Your Call's One Planet Series: Why are flying insects dying off at alarming rates?

KALW Radio     By Rose Aguilar and Malihe Razazan    October 22, 2017

Listen to a great commentary on a recent study showing decline in flying insect populations and pollinator declines in general. Speaking are Dr. Neal Williams (UC Davis) and Dr. Dave Goulson (University of Sussex)

The Monday October 23, 2017 broadcast of Your Call: One Planet Series


Insects make up about two-thirds of all life on Earth, but since 2006, honey bees and other pollinators have experienced rapid population declines. New research has found that the flying insect population in nature reserves across Germany has plummeted by 75 percent in the past 25 years.

Scientists warn that this trend can lead to an ecological Armageddon. What is causing this? And what can be done to stop it? Join our next Our Planet series on Your Call, with Rose Aguilar, and you.


Neal Williams, professor of Pollination and Bee Biology in the Department of Entomology and Nematology at UC Davis

Dave Goulson, biologist, conservationist, and professor of Biology at the University of Sussex

Web Resources:

LA Times: Wild bees are least abundant where they're most needed, study says

The Guardian: Warning of 'ecological Armageddon' after dramatic plunge in insect numbers

A Sting in the Tale review - A Book to Make You Bee-Conscious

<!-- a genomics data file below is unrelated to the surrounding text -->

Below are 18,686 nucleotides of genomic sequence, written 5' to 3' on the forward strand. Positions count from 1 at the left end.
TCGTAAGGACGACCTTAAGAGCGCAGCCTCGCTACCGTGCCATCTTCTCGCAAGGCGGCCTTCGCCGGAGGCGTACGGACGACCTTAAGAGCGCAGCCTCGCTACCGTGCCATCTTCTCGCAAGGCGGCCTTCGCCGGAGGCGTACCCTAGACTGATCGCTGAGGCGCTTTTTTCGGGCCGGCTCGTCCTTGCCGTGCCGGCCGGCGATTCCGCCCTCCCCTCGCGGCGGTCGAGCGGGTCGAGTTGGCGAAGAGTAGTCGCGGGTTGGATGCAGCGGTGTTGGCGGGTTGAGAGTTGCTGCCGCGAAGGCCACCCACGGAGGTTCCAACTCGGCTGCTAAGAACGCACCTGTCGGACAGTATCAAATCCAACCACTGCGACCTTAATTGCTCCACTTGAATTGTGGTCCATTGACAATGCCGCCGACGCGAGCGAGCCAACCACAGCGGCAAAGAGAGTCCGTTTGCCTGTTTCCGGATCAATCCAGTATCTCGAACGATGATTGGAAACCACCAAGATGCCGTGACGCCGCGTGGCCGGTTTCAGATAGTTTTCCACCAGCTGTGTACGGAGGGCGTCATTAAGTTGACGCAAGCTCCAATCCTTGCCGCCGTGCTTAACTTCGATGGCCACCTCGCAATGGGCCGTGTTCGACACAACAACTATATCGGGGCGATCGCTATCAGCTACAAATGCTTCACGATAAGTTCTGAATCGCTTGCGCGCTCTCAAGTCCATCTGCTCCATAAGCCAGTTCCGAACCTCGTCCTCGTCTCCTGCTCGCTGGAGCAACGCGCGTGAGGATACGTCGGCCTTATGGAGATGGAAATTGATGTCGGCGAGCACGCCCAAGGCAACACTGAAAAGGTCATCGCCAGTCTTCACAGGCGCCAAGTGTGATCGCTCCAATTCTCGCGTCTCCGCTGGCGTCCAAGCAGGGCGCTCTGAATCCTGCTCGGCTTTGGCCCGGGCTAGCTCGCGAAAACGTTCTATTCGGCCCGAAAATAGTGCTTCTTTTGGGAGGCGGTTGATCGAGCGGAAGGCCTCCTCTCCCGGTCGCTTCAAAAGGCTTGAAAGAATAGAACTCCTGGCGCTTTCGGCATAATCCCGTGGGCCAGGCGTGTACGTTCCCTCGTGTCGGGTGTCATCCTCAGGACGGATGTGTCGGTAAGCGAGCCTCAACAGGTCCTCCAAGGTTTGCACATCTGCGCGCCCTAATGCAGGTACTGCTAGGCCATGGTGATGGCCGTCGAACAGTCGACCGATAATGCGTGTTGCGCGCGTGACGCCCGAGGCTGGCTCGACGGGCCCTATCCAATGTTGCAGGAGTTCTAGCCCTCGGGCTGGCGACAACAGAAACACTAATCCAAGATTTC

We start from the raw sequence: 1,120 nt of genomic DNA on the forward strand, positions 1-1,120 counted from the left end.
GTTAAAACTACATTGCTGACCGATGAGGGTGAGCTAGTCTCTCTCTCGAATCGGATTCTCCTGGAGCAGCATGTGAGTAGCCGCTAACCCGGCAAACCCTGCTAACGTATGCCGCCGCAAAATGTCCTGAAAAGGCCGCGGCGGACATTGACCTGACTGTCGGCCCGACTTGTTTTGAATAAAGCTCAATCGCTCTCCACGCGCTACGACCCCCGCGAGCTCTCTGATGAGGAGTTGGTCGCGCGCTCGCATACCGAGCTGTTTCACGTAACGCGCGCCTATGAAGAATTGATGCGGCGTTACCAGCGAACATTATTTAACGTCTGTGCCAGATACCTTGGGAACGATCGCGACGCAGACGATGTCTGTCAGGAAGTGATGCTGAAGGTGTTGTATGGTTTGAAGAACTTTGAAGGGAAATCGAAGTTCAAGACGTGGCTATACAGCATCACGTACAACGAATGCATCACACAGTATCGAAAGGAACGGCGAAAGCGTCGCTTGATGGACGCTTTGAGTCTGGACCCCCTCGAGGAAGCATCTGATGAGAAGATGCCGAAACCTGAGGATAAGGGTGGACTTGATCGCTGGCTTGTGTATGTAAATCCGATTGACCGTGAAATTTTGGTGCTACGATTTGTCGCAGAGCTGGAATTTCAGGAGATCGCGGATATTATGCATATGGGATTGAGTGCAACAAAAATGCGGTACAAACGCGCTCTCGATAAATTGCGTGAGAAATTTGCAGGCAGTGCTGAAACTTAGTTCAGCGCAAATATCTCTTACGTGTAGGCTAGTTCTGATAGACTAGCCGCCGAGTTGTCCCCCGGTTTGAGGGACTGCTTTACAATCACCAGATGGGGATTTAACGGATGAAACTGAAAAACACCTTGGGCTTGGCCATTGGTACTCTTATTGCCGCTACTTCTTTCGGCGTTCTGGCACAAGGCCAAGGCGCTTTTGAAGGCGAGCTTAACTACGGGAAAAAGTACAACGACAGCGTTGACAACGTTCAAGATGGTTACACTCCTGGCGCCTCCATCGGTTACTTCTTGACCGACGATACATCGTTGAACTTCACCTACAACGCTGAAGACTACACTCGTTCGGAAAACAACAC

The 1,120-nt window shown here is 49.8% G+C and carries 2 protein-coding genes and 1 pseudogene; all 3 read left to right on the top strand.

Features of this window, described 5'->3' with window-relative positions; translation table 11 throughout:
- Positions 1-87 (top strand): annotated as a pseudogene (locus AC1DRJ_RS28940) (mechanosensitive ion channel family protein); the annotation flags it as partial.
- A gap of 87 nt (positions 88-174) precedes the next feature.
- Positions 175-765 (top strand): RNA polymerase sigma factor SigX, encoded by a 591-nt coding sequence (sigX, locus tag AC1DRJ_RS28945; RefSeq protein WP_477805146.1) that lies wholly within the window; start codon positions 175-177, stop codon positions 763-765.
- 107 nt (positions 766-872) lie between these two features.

The Guardian   By  Nicholas Lezard               4/22/14

A Sting in the Tale: My Adventures with Bumblebees  (By Dave Goulson)

Dave Goulson presents an entertaining, fascinating and important study of the plight of the bumblebee.

It was Peter Cook who first formally identified the comic potential of the bee; there is something funny about them (such as Cook's Holy Bee of Ephesus, who buzzed around Our Saviour on the cross). They may sting (not the males, though, I was pleased to learn), but they also have charm, and, literally, sweetness. The bumblebee is the most charming of the lot; even its Latin name, Bombus, is amusing, and in the way Professor Goulson tells its story, we are never far from a smile, however clearly he states their grave predicament. It would appear their charm has rubbed off on him.

I noticed the words "bestseller" on the cover of this book, and thought "Come off it," but Goulson is particularly gifted at transmitting his enthusiasm for, and knowledge of, these flying balls of fur, so it shouldn't be a surprise. Experts in animal behaviour do tend to be, to a hugely engaging degree, oddballs. (Cf Hugh Warwick's A Prickly Affair, about hedgehogs, which I reviewed four years ago.)

It might be best, though, if you read this book in solitude. Right from the start, anyone near me was at risk of being bombarded with Fascinating Facts I'd picked up. For instance...